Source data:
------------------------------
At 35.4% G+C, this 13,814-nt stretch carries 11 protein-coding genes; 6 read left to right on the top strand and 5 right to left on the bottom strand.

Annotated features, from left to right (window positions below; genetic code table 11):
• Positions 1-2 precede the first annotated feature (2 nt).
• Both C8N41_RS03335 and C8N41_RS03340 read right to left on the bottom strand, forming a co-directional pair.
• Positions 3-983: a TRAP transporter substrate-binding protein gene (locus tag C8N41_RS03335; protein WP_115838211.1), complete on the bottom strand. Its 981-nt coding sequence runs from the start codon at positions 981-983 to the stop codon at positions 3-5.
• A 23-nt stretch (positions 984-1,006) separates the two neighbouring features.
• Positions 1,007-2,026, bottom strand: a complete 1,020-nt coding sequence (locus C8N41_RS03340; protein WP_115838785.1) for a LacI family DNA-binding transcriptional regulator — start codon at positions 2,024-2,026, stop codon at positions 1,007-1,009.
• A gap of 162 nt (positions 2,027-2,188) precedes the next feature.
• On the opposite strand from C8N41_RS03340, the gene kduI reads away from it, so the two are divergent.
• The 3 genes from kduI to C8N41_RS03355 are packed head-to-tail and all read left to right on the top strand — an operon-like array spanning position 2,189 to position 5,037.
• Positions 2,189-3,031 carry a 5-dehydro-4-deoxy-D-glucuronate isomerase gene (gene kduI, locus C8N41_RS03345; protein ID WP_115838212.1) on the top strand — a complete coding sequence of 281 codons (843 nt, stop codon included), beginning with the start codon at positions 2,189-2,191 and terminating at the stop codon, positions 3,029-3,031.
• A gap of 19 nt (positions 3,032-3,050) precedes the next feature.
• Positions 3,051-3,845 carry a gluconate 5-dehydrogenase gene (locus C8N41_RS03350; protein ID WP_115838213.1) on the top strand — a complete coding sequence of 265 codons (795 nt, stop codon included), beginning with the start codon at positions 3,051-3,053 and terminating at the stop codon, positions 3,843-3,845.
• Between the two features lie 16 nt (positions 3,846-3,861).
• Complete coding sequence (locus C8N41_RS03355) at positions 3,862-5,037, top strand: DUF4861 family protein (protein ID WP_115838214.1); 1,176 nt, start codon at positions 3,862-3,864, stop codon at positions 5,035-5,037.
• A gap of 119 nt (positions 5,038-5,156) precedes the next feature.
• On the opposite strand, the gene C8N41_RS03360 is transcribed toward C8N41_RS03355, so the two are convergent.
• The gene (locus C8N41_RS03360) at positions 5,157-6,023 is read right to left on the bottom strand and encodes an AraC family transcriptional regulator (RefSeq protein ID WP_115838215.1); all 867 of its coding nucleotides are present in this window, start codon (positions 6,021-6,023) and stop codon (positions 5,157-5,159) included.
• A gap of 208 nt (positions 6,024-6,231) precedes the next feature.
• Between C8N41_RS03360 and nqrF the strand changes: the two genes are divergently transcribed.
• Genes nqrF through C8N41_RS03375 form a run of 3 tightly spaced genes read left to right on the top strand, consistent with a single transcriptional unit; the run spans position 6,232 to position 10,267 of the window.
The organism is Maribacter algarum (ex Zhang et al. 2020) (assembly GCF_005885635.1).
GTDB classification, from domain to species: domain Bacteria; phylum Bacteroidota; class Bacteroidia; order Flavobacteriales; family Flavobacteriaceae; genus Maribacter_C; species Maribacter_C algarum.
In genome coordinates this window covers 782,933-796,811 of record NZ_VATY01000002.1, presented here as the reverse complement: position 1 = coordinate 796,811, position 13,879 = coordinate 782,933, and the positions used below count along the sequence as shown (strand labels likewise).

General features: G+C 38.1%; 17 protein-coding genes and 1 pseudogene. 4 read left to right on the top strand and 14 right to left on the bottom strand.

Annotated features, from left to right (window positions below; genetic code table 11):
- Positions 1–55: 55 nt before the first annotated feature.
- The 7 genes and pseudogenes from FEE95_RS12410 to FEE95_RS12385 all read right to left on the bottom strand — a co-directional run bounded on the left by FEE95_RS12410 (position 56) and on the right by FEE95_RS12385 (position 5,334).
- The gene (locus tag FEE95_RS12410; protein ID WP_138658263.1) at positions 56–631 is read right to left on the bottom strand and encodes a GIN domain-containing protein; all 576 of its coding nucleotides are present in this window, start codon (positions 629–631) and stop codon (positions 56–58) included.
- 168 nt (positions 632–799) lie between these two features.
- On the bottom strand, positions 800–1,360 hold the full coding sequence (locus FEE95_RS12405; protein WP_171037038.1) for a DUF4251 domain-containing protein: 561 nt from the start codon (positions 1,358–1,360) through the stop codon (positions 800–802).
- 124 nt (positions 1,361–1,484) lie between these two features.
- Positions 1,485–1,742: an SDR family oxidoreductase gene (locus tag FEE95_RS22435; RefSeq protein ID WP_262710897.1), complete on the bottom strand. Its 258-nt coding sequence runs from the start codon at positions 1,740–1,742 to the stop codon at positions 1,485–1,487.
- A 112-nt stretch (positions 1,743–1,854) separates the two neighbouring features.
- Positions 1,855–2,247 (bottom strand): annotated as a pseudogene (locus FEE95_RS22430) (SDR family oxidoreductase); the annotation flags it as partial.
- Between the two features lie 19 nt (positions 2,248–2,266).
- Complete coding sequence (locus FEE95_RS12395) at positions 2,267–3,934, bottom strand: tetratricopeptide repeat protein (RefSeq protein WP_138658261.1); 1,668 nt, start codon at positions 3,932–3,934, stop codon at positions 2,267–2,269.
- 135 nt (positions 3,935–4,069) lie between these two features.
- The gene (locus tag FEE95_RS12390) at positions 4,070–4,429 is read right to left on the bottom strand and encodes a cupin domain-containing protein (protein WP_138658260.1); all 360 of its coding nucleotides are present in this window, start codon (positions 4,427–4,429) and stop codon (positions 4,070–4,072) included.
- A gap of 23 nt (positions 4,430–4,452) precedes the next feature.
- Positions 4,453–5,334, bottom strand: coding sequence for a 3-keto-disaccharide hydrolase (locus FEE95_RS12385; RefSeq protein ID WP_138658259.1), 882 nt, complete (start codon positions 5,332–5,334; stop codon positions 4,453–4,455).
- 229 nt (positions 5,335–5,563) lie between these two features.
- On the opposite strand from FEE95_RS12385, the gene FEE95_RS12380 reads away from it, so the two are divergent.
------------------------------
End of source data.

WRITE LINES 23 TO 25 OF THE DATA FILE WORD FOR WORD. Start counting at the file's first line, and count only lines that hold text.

GTDB classification, from domain to species: domain Bacteria; phylum Bacteroidota; class Bacteroidia; order Flavobacteriales; family Flavobacteriaceae; genus Maribacter_C; species Maribacter_C algarum.
In genome coordinates this window covers 782,933-796,811 of record NZ_VATY01000002.1, presented here as the reverse complement: position 1 = coordinate 796,811, position 13,879 = coordinate 782,933, and the positions used below count along the sequence as shown (strand labels likewise).

General features: G+C 38.1%; 17 protein-coding genes and 1 pseudogene. 4 read left to right on the top strand and 14 right to left on the bottom strand.